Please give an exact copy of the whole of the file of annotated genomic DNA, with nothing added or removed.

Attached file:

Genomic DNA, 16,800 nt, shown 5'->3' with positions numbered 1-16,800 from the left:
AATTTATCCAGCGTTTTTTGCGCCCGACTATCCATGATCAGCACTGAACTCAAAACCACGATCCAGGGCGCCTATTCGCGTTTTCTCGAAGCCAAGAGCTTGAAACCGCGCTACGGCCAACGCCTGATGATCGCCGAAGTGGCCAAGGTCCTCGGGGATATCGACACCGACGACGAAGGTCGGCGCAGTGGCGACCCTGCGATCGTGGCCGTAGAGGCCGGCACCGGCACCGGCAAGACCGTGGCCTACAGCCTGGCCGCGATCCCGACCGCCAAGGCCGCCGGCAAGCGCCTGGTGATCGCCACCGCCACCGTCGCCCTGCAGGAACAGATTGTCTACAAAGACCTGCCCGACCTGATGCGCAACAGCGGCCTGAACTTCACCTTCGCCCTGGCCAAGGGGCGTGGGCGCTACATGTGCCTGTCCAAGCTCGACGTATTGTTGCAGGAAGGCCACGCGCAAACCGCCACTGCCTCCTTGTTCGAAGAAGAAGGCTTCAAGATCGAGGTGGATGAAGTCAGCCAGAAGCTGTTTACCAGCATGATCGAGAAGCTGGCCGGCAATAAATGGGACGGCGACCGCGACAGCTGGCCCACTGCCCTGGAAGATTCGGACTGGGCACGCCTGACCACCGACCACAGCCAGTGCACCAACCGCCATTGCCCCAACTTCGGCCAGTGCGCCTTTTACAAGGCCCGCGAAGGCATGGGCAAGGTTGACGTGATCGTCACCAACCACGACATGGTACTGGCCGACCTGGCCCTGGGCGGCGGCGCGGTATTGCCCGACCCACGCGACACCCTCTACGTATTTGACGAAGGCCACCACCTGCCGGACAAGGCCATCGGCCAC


Genomic DNA, 16,800 nt, shown 5'->3' with positions numbered 1-16,800 from the left:
AATTTATCCAGCGTTTTTTGCGCCCGACTATCCATGATCAGCACTGAACTCAAAACCACGATCCAGGGCGCCTATTCGCGTTTTCTCGAAGCCAAGAGCTTGAAACCGCGCTACGGCCAACGCCTGATGATCGCCGAAGTGGCCAAGGTCCTCGGGGATATCGACACCGACGACGAAGGTCGGCGCAGTGGCGACCCTGCGATCGTGGCCGTAGAGGCCGGCACCGGCACCGGCAAGACCGTGGCCTACAGCCTGGCCGCGATCCCGACCGCCAAGGCCGCCGGCAAGCGCCTGGTGATCGCCACCGCCACCGTCGCCCTGCAGGAACAGATTGTCTACAAAGACCTGCCCGACCTGATGCGCAACAGCGGCCTGAACTTCACCTTCGCCCTGGCCAAGGGGCGTGGGCGCTACATGTGCCTGTCCAAGCTCGACGTATTGTTGCAGGAAGGCCACGCGCAAACCGCCACTGCCTCCTTGTTCGAAGAAGAAGGCTTCAAGATCGAGGTGGATGAAGTCAGCCAGAAGCTGTTTACCAGCATGATCGAGAAGCTGGCCGGCAATAAATGGGACGGCGACCGCGACAGCTGGCCCACTGCCCTGGAAGATTCGGACTGGGCACGCCTGACCACCGACCACAGCCAGTGCACCAACCGCCATTGCCCCAACTTCGGCCAGTGCGCCTTTTACAAGGCCCGCGAAGGCATGGGCAAGGTTGACGTGATCGTCACCAACCACGACATGGTACTGGCCGACCTGGCCCTGGGCGGCGGCGCGGTATTGCCCGACCCACGCGACACCCTCTACGTATTTGACGAAGGCCACCACCTGCCGGACAAGGCCATCGGCCAC